Right now, we’re aiming to only emulate the link cable, and only via local bluetooth/WiFi-Direct. Later down the road, we plan to add full emulation support for the wireless adapter, which could possibly lead to even greater speed improvements for the games that support them (such as the later Pokemon games). As for linking with others over the internet, we very much want to add this capability later, but it may prove to be impossible due to too much latency. However, we’ll do our best to make it possible.
Because of the restructurings needed to fix the speed issues, we’re aiming to release 2.1 by the end of the summer. Of course, this could change as we find multiplayer easier or harder to implement, but we feel this is a reasonable guess as to when it’ll finally be complete. I also plan to start tweeting more about this update as we get closer to its release, so as always stay tuned!
GBA4iOS is no longer the only app in development by my partner Paul and myself, and we’re going all out on our next app, Hoot. We’ve added our good friend Michael Metzger to the team, and even have a new teamname for ourselves: TMT Projects. As mentioned in my self-documentary, Hoot has been in development for a little over a year, but was pushed aside in order to focus solely on GBA4iOS 2.0. Now that 2.0 has finally been released, we’ve resumed work on Hoot, and are hoping to have it released by the end of the year.
What is it exactly? Well, we’re not quite ready to reveal that yet, but we can say it has absolutely nothing to do with emulation or games whatsoever. Unlike the non-jailbroken emulator market, we’re preparing to enter a market rife with competition, so we need to be firing on all cylinders to ensure we can compete with some truly remarkable apps (some of which have been so groundbreaking that Apple has borrowed some UI mechanics and put them in their own apps). Of course, that isn’t to say the app will feel completely different than GBA4iOS—it will be made by the same people after all, and we want to have a consistent feel between our apps—just don’t expect it to play games, that’s all. More information will be coming shortly after finishing the updates we have planned for GBA4iOS, so I’d recommend following @hoottheapp on Twitter to ensure you don’t miss anything!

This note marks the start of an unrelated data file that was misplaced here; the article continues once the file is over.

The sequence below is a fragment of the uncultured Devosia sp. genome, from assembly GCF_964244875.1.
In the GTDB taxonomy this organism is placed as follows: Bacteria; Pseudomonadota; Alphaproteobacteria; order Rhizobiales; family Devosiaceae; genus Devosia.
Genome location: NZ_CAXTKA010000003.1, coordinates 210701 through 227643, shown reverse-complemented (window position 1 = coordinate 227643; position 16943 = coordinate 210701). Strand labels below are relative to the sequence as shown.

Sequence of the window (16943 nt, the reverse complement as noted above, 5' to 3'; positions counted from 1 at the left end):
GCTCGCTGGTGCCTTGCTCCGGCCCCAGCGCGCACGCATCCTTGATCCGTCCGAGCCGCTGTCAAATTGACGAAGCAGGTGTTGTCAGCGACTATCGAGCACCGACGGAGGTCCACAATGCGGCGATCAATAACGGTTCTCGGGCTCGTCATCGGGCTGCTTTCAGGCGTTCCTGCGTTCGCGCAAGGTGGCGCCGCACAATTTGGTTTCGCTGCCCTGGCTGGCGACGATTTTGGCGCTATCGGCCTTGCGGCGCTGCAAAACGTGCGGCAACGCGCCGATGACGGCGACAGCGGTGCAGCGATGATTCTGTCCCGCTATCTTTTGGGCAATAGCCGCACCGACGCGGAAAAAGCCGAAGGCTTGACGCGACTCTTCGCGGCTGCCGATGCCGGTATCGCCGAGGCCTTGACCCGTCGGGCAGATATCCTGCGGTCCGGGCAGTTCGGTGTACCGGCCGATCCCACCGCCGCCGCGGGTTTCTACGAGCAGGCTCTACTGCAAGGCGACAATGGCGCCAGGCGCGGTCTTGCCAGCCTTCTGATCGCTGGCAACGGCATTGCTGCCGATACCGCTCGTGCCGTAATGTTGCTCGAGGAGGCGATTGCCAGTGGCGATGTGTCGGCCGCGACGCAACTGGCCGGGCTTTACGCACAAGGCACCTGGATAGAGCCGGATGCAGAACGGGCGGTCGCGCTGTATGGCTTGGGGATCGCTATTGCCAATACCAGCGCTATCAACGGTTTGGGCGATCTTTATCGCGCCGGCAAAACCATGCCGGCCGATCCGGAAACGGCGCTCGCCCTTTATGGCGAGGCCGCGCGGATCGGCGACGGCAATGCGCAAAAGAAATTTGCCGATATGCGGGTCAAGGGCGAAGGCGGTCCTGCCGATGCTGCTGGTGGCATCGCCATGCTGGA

A Note About T-Shirts
Recently, we ran a campaign on Teespring selling official GBA4iOS T-shirts. People have been asking us to sell shirts for a while, but I had always been hesitant towards the idea; I thought it would be better to simply focus on the app rather than selling merchandise. However, we did ask for opinions on the matter, and people overwhelmingly said they wanted one and would buy one if they were put up for sale. Because of this, Paul and I decided to run an experiment: we’d have a limited sale of T-shirts, and if we managed to reach our sales goal, we’d know that people would actually be willing to purchase the shirts (instead of just saying they would), allowing us to explore much more expansive options for selling shirts, and possibly other GBA4iOS merchandise.
However, as you probably know, we didn’t come close to our goal; we needed 200 shirts to be reserved before they would be printed, but only 33 were. From this, we decided selling GBA4iOS merchandise would not be a viable option right now; it would take quite a bit of effort to set up, and at this point it doesn’t seem the interest is high enough to justify it. This doesn’t mean that there will never be GBA4iOS merchandise for sale, but with our primary focus on building apps right now, don’t expect to see it for a while.
It may be summer vacation, but that doesn’t mean we’ve halted development of our apps in any way. We have some significant updates planned for GBA4iOS, and as they roll out we hope they will make your emulation experience even better than it is now. And while we’ll certainly be working on future updates for GBA4iOS beyond 2.1, we also have a brand new app in the pipeline, bringing over what we’ve learned by making GBA4iOS and applying it to a completely new category of apps. We can’t wait for you to see what we’ve been working on, and hopefully this blog post has given you a small insight into what’s happening behind the scenes to bring these apps to you. As always, you can follow me, Paul Thorsen, and now our new teammate Michael Metzger for more news and updates, and for those fellow students out there, keep enjoying your summer vacation!